If unengaged members of your audience unsubscribe from one newsletter only to consistently engage with another one, it improves the open rate of both.
You can also suggest additional newsletters in your re-engagement campaigns, or when new visitors come to your site, use contextual capture to encourage them to sign up for content that matches the content they engage with on your site. The more you do to connect audiences with relevant content early in the relationship, the greater your chance of making sure they keep opening your emails.
4) Check your friendly from.
The friendly from is your sender name: the name that appears in the “from” line when your email gets to the inbox. While it’s still important to set reasonable expectations with your email audience, experimenting with the name you send your email from can help you increase open rates.
Will your audience engage with emails sent from your brand? Sent from an individual at your company? A combination of both? Some publishers might find that their audiences are particularly loyal to writing by a particular journalist. Other publishers might be the ones with the long-standing reputation for quality. Try out a different friendly from to see if it entices more opens.
5) While you’re at it, test your email subject lines and preheader text to see what best resonates with your audience.
Email testing is critical to the health of any email program, and testing your email subject lines is a quick way to score wins in the inbox. The PostUp platform allows emailers to employ multivariate testing that allows you to test all of your killer subject line ideas at once. Things like 10-10-80 split testing allow you to test two ideas with 20% of your audience (10-10) before sending the winner to the remaining 80%.
Still, in your quest to land on the most perfect subject line, don’t forget about your preheader text. While not every email client will display this line of text under the subject line, it gives you some extra real estate to draw in audiences who use the email clients that do. Consider testing this too.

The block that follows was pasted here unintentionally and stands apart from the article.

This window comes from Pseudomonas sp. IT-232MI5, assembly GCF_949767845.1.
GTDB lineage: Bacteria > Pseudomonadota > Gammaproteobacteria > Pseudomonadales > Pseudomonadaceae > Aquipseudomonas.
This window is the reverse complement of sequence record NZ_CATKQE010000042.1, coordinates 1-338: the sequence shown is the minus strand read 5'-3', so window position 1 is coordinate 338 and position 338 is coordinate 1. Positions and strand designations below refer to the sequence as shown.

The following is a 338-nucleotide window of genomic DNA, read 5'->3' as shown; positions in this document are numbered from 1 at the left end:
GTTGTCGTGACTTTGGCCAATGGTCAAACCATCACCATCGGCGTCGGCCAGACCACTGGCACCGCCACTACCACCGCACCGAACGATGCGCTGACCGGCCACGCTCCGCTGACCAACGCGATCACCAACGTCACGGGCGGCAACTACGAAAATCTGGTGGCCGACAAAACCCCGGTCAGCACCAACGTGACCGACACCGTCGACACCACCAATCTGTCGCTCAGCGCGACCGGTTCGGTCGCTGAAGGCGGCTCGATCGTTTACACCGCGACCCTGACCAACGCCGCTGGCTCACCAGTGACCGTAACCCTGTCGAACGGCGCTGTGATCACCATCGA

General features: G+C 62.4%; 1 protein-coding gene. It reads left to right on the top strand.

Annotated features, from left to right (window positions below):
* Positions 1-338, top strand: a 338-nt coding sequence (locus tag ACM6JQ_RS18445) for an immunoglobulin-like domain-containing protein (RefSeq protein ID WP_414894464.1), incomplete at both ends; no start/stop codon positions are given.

6) See if a change in sending time results in higher newsletter open rates.
Want to test something else and see if that juices your open rates? Try experimenting with send time. While send times might not have as much bearing as testing times for, say, sending tweets, you may stumble onto a time that works better for your audience.
Does your audience prefer to read your newsletter with their morning coffee? Would they rather have news updates at the end of the day? Test and see. Alternately, you could always use your preference center to ask your audience when they want to receive your email. That way, they get the email when it works for them.
7) Evaluate the content of your newsletters.
Testing ways to encourage more opens can help you improve your newsletter metrics, but if your email program is limping along, it might take more than a couple tweaks to correct your course. For readers to continue opening your emails, you might have to ask harder questions.
Questions like, “Are you delivering on the value that you promised?” “Is your newsletter frustrating to navigate, leading subscribers to open once and never again?” Or put simply, “Are your newsletters worth opening?”
These questions can be harder to answer, but refocusing your efforts on what resonates with your audience can have effects that go beyond the inbox. With changes to Facebook rendering your audience relationships more important than ever, that can make all the difference.
Need more ways to combat Facebook algorithm changes? Download our Audience Development Solution Guide, updated for 2018 to address the latest industry changes.
Editor, PostUp PlayBook